Joanna Mikulak, Ferdinando Oriolo, Elena Bruni, Alessandra Roberto, Federico S. Colombo, Anna Villa, Marita Bosticardo, Ileana Bortolomai, Elena Lo Presti, Serena Meraviglia, Francesco Dieli, Stefania Vetrano, Silvio Danese, Silvia Della Bella, Michele M. Carvello, Matteo Sacchi, Giovanni Cugini, Giovanni Colombo, Marco Klinger, Paola Spaggiari, Massimo Roncalli, Immo Prinz, Sarina Ravens, Biagio di Lorenzo, Emanuela Marcenaro, Bruno Silva-Santos, Antonino Spinelli, Domenico Mavilio
Human cancer cells were eradicated by adoptive transfer of T cells transduced with a chimeric antigen receptor (CAR) made from an antibody (237Ab) that is highly specific for the murine Tn-glycosylated podoplanin (Tn-PDPN). The objectives were to determine the specificity of these CAR-transduced T (CART) cells and the mechanism for the absence of relapse. We show that although the 237Ab bound only to cell lines expressing murine Tn-PDPN, the 237Ab-derived 237CART cells lysed multiple different human and murine cancers not predicted by the 237Ab binding. Nevertheless, the 237CART cell reactivities remained cancer specific because all recognitions were dependent on the Tn glycosylation that resulted from COSMC mutations that were not present in normal tissues. While Tn was required for the recognition by 237CART, Tn alone was not sufficient for 237CART cell activation. Activation of 237CART cells required peptide backbone recognition but tolerated substitutions of up to 5 of the 7 amino acid residues in the motif recognized by 237Ab. Together, these findings demonstrate what we believe is a new principle whereby simultaneous recognition of multiple independent Tn-glycopeptide antigens on a cancer cell makes tumor escape due to antigen loss unlikely.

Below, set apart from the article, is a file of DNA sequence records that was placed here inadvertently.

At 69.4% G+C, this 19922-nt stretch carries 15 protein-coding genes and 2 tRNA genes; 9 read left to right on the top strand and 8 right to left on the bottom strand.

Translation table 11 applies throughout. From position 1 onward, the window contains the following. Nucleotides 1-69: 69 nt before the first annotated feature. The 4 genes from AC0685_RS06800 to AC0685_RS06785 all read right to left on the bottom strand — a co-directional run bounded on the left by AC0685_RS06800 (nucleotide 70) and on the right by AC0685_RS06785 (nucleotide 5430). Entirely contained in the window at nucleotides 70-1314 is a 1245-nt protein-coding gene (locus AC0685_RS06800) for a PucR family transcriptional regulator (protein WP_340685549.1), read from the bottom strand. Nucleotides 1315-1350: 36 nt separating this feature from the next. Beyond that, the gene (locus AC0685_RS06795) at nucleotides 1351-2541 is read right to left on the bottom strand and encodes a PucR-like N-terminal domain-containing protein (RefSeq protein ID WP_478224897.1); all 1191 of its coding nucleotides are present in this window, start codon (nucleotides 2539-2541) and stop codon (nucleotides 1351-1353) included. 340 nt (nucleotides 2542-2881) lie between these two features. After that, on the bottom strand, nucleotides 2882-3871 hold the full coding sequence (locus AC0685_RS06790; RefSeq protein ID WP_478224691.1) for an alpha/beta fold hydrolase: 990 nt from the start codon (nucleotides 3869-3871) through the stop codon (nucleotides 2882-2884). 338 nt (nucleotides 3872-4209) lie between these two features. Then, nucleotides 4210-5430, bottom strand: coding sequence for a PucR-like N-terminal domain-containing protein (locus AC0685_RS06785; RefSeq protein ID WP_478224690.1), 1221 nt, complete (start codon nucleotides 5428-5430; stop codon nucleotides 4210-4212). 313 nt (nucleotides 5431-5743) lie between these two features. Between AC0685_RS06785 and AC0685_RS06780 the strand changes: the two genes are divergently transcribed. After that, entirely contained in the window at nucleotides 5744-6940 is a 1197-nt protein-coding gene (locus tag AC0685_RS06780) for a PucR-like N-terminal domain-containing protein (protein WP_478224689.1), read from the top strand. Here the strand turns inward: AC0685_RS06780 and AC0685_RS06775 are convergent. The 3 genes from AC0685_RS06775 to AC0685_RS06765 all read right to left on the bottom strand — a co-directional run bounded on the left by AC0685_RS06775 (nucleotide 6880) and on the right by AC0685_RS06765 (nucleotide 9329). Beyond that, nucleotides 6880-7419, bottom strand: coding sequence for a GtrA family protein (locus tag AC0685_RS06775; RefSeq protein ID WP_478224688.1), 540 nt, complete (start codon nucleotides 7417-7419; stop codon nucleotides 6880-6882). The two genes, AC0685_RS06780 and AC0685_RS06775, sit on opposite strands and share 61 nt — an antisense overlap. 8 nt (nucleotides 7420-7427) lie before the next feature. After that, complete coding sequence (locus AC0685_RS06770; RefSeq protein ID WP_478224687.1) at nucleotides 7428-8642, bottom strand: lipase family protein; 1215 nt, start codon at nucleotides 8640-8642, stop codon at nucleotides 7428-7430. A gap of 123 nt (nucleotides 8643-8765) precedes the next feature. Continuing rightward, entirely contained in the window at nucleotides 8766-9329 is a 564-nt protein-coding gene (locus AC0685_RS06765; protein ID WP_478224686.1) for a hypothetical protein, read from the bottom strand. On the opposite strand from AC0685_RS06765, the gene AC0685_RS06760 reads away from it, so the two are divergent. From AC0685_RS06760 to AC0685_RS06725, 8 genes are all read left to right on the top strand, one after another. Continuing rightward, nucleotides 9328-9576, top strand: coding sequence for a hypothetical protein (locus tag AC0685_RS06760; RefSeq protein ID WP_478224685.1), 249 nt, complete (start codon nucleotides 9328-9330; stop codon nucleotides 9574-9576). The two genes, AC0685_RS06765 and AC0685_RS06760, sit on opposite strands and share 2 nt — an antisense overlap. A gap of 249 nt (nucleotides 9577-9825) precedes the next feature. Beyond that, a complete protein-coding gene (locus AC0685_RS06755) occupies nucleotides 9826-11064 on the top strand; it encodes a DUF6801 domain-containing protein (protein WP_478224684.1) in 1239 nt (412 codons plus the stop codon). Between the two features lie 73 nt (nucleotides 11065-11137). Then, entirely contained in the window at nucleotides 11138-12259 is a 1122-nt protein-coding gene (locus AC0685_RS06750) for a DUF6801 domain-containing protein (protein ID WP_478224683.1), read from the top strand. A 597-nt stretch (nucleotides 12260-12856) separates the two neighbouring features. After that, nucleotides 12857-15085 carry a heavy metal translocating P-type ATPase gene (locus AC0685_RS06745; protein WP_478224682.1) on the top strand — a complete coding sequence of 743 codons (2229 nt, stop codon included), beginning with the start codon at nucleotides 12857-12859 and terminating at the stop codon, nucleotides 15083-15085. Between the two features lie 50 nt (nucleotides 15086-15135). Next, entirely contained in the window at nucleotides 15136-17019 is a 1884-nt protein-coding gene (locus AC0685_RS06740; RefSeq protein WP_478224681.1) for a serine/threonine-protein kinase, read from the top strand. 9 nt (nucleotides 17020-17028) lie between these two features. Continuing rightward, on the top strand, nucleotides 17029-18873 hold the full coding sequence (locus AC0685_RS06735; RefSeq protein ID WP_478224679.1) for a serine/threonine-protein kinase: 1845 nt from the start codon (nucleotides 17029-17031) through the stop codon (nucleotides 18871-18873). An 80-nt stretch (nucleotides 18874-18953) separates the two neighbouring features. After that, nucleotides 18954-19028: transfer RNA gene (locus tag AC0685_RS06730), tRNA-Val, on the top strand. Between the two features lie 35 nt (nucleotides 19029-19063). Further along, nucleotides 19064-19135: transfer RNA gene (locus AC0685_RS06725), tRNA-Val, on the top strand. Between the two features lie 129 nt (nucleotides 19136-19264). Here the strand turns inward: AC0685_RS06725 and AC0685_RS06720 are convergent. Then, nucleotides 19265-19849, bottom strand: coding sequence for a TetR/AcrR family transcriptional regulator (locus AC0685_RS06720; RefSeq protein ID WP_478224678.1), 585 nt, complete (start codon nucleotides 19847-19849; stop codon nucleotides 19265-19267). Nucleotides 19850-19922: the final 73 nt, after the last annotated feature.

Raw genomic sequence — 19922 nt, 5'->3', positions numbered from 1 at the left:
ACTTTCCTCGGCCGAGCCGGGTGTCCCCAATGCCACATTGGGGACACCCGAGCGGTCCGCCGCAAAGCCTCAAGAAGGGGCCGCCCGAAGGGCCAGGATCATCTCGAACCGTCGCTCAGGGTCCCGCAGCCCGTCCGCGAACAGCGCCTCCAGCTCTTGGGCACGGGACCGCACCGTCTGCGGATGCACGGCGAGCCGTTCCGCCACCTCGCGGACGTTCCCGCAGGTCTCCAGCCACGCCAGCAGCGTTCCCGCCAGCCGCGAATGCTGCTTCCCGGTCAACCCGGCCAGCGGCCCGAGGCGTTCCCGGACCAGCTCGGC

Yanran He, Karin Schreiber, Steven P. Wolf, Frank Wen, Catharina Steentoft, Jonathan Zerweck, Madeline Steiner, Preeti Sharma, H. Michael Shepard, Avery Posey, Carl H. June, Ulla Mandel, Henrik Clausen, Matthias Leisegang, Stephen C. Meredith, David M. Kranz, Hans Schreiber
The mechanistic target of rapamycin complex 2 (mTORC2) is a potentially novel and promising anticancer target due to its critical roles in proliferation, apoptosis, and metabolic reprogramming of cancer cells. However, the activity and function of mTORC2 in distinct cells within malignant tissue in vivo is insufficiently explored. Surprisingly, in primary human and mouse colorectal cancer (CRC) samples, mTORC2 signaling could not be detected in tumor cells. In contrast, only macrophages in tumor-adjacent areas showed mTORC2 activity, which was downregulated in stromal macrophages residing within human and mouse tumor tissues. Functionally, inhibition of mTORC2 by specific deletion of Rictor in macrophages stimulated tumorigenesis in a colitis-associated CRC mouse model. This phenotype was driven by a proinflammatory reprogramming of mTORC2-deficient macrophages that promoted colitis via the cytokine SPP1/osteopontin to stimulate tumor growth. In human CRC patients, high SPP1 levels and low mTORC2 activity in tumor-associated macrophages correlated with a worsened clinical prognosis. Treatment of mice with a second-generation mTOR inhibitor that inhibits mTORC2 and mTORC1 exacerbated experimental colorectal tumorigenesis in vivo. In conclusion, mTORC2 activity is confined to macrophages in CRC and limits tumorigenesis. These results suggest activation but not inhibition of mTORC2 as a therapeutic strategy for colitis-associated CRC.
Karl Katholnig, Birgit Schütz, Stephanie D. Fritsch, David Schörghofer, Monika Linke, Nyamdelger Sukhbaatar, Julia M. Matschinger, Daniela Unterleuthner, Martin Hirtl, Michaela Lang, Merima Herac, Andreas Spittler, Andreas Bergthaler, Gernot Schabbauer, Michael Bergmann, Helmut Dolznig, Markus Hengstschläger, Mark A. Magnuson, Mario Mikula, Thomas Weichhart
No posts were found with this tag.